SAN FRANCISCO — A Ninth Circuit U.S. Court of Appeals panel on July 23 ruled that a federal district court did not err in dismissing a lead plaintiff’s federal securities law claims against a technology company and certain of its senior executives because the lead plaintiff failed to plead any actionable misstatements or omissions or loss causation in making its claims (Public Employees Retirement System of Mississippi v. Qualcomm Inc., et al., No. 18-55005, 9th Cir., 2019 U.S. App. LEXIS 21969).
LOS ANGELES — A shareholder of a specialty personal lines insurance holding company sued the company and two of its senior executives in California federal court on July 25, alleging that the defendants concealed their role in a massive automobile insurance scheme in coordination with Well Fargo Bank N.A. and Wells Fargo & Co. in violation of federal securities laws (City of North Miami Beach Police Officers’ and Firefighters’ Retirement Plan v. National General Holdings Corp., et al., No. 19-6468, C.D. Calif.).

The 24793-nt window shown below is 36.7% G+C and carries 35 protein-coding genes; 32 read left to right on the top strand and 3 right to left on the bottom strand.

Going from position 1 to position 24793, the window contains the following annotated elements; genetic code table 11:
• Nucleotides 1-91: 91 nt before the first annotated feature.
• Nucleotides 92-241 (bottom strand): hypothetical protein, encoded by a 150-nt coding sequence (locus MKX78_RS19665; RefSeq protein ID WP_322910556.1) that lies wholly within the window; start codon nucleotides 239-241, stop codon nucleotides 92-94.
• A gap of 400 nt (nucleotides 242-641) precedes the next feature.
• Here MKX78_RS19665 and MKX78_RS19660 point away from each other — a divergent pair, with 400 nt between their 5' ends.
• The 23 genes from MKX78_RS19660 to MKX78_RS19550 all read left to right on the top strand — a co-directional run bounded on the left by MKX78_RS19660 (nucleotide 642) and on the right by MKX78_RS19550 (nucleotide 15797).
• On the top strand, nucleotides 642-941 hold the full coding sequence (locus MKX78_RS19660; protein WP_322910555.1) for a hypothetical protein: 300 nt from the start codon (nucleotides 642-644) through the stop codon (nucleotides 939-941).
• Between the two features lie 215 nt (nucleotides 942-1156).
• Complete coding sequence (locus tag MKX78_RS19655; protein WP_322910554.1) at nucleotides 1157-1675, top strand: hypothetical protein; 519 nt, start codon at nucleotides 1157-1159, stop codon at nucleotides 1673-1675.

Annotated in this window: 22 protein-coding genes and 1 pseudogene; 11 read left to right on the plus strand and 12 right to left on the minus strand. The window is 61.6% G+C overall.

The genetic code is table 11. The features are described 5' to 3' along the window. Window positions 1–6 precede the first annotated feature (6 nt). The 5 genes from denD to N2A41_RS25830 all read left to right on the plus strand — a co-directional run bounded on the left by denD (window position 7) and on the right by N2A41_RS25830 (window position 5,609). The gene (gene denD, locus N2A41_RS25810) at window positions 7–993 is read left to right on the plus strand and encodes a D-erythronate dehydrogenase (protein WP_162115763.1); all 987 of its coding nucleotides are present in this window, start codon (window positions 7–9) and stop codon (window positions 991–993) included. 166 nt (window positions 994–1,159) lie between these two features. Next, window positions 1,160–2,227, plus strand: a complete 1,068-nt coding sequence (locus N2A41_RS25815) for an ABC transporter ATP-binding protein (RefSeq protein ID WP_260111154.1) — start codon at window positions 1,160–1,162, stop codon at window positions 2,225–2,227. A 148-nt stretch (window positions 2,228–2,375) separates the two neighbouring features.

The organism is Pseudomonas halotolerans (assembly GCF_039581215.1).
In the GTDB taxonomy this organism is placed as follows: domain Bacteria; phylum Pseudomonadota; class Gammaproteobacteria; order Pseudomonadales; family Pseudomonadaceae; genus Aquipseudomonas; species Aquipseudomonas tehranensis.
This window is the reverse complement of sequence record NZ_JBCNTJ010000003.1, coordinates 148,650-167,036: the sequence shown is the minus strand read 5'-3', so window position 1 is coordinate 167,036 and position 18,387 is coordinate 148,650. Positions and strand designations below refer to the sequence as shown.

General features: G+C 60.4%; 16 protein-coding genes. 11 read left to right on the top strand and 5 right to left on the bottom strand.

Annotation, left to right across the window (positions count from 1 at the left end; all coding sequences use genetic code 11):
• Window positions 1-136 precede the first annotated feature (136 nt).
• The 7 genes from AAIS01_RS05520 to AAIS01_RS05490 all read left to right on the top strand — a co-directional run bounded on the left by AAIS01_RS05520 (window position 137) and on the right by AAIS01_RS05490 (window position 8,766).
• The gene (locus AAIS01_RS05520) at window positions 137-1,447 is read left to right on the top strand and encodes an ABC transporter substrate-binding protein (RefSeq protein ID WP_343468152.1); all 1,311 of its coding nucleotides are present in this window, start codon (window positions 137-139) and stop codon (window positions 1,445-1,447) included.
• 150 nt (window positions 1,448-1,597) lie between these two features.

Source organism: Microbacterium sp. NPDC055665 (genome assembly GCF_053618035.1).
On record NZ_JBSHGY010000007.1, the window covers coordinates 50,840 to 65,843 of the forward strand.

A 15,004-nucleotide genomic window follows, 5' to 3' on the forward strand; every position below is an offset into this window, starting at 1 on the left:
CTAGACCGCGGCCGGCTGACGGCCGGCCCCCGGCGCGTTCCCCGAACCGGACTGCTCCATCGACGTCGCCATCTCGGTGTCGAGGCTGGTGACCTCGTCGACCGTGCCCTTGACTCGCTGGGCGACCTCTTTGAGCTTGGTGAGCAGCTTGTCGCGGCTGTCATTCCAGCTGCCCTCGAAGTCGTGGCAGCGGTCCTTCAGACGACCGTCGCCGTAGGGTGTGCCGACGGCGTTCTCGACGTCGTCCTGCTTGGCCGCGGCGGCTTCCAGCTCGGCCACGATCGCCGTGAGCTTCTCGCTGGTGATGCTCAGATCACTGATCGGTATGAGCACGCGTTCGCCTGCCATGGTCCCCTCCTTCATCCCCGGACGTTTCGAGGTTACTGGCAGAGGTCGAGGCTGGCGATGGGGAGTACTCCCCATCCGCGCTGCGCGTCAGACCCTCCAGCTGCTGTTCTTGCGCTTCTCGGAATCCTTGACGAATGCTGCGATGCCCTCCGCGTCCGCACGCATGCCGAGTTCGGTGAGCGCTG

MINNEAPOLIS — A federal magistrate judge in Minnesota on July 25 ruled that lead plaintiffs in a securities class action lawsuit against a dental supply company and certain of its former executive officers failed to sufficiently show that a majority of the defendants violated provisions of federal securities law in alleging that they conspired with competitors to fix dental supply prices and boycott group purchasing options (GPOs) (Plymouth County Retirement System v. Patterson Companies Inc., et al., No. 18-871, D. Minn., 2019 U.S. Dist. LEXIS 124014).
SAN FRANCISCO — A lead plaintiff in a securities class action lawsuit against a drug company and three of its senior executives has failed to plead falsity and scienter in making his federal securities law claims, a Ninth Circuit U.S. Court of Appeals panel ruled July 23 in affirming a lower court’s dismissal of the lead plaintiff’s second amended complaint (In re Arrowhead Pharmaceuticals Inc. Securities Litigation, No. 17-56956, 9th Cir., 2019 U.S. App. LEXIS 21953).